François Rabelais (; c. 1494 – 9 April 1553) was a major French Renaissance writer, doctor, Renaissance humanist, monk and Greek scholar. He has historically been regarded as a writer of fantasy, satire, the grotesque, bawdy jokes and songs. His best known work is Gargantua and Pantagruel.
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Some articles on Francois Rabelais:
... ("The fourth book", 1552) Le Cinquiesme Livre (A fifth book, whose attribution to Rabelais is debated) ...
... François Rabelais was a Franciscan and later a Benedictine monk of the 16th century ... Most critics today agree that Rabelais wrote from a Christian humanist perspective, as Crowley biographer Lawrence Sutin says when he contrasts the French author's beliefs with the Thelema of Aleister ... Sutin writes that Rabelais was no precursor of Thelema, with his beliefs containing elements of Stoicism and Christian kindness ...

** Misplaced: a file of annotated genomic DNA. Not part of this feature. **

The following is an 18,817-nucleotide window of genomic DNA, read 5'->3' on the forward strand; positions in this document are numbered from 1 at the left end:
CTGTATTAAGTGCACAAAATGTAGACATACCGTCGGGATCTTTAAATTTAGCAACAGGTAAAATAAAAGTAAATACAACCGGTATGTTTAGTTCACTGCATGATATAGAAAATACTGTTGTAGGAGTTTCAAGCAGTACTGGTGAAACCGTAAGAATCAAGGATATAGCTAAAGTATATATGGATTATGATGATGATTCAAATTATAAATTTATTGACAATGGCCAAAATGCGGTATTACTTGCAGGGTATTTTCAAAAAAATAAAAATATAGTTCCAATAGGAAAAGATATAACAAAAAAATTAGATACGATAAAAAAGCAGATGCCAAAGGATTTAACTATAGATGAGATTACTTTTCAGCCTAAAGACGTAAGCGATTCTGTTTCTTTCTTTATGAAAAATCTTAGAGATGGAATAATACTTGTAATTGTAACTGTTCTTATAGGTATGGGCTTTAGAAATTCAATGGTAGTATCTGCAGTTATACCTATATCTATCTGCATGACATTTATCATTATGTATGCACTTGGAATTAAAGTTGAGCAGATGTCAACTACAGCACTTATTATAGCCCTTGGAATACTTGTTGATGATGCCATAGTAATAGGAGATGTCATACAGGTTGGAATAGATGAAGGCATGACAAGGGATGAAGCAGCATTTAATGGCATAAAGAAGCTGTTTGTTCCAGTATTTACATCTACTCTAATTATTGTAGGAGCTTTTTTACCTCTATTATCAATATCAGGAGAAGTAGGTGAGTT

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“In this mortal life, nothing is blessed throughout.”
—François Rabelais (14941553)